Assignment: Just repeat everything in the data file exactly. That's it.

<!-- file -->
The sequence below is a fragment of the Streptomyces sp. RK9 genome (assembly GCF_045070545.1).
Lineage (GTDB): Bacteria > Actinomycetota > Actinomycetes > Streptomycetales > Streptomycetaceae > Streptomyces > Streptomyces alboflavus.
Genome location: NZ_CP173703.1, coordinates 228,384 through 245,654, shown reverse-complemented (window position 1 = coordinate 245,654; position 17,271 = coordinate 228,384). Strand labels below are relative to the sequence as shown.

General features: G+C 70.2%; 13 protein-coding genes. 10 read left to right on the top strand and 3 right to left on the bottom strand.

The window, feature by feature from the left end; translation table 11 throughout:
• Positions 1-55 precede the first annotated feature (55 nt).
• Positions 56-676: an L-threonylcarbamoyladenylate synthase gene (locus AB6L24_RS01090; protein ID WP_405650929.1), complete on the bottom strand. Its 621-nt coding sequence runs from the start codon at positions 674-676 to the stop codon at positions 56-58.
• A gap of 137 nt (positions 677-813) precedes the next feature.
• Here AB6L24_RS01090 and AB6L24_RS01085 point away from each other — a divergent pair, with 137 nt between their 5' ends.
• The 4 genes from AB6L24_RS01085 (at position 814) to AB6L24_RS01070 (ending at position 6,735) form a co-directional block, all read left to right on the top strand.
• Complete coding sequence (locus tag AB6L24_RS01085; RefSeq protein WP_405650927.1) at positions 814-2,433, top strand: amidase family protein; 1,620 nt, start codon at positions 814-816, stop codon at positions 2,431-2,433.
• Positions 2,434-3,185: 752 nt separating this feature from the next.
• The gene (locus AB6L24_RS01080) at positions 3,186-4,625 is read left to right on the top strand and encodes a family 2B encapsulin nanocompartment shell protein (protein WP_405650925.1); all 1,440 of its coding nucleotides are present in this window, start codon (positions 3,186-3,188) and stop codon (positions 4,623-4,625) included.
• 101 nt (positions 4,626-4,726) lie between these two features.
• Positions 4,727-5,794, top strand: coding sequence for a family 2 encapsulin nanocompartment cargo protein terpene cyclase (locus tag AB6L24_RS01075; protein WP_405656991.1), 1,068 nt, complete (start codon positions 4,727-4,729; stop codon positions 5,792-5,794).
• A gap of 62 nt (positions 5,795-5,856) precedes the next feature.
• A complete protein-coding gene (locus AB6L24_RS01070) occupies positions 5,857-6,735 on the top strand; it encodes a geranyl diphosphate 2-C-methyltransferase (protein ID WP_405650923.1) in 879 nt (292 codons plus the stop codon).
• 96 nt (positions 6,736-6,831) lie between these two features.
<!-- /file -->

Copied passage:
The sequence below is a fragment of the Streptomyces sp. RK9 genome (assembly GCF_045070545.1).
Lineage (GTDB): Bacteria > Actinomycetota > Actinomycetes > Streptomycetales > Streptomycetaceae > Streptomyces > Streptomyces alboflavus.
Genome location: NZ_CP173703.1, coordinates 228,384 through 245,654, shown reverse-complemented (window position 1 = coordinate 245,654; position 17,271 = coordinate 228,384). Strand labels below are relative to the sequence as shown.

General features: G+C 70.2%; 13 protein-coding genes. 10 read left to right on the top strand and 3 right to left on the bottom strand.

The window, feature by feature from the left end; translation table 11 throughout:
• Positions 1-55 precede the first annotated feature (55 nt).
• Positions 56-676: an L-threonylcarbamoyladenylate synthase gene (locus AB6L24_RS01090; protein ID WP_405650929.1), complete on the bottom strand. Its 621-nt coding sequence runs from the start codon at positions 674-676 to the stop codon at positions 56-58.
• A gap of 137 nt (positions 677-813) precedes the next feature.
• Here AB6L24_RS01090 and AB6L24_RS01085 point away from each other — a divergent pair, with 137 nt between their 5' ends.
• The 4 genes from AB6L24_RS01085 (at position 814) to AB6L24_RS01070 (ending at position 6,735) form a co-directional block, all read left to right on the top strand.
• Complete coding sequence (locus tag AB6L24_RS01085; RefSeq protein WP_405650927.1) at positions 814-2,433, top strand: amidase family protein; 1,620 nt, start codon at positions 814-816, stop codon at positions 2,431-2,433.
• Positions 2,434-3,185: 752 nt separating this feature from the next.
• The gene (locus AB6L24_RS01080) at positions 3,186-4,625 is read left to right on the top strand and encodes a family 2B encapsulin nanocompartment shell protein (protein WP_405650925.1); all 1,440 of its coding nucleotides are present in this window, start codon (positions 3,186-3,188) and stop codon (positions 4,623-4,625) included.
• 101 nt (positions 4,626-4,726) lie between these two features.
• Positions 4,727-5,794, top strand: coding sequence for a family 2 encapsulin nanocompartment cargo protein terpene cyclase (locus tag AB6L24_RS01075; protein WP_405656991.1), 1,068 nt, complete (start codon positions 4,727-4,729; stop codon positions 5,792-5,794).
• A gap of 62 nt (positions 5,795-5,856) precedes the next feature.
• A complete protein-coding gene (locus AB6L24_RS01070) occupies positions 5,857-6,735 on the top strand; it encodes a geranyl diphosphate 2-C-methyltransferase (protein ID WP_405650923.1) in 879 nt (292 codons plus the stop codon).
• 96 nt (positions 6,736-6,831) lie between these two features.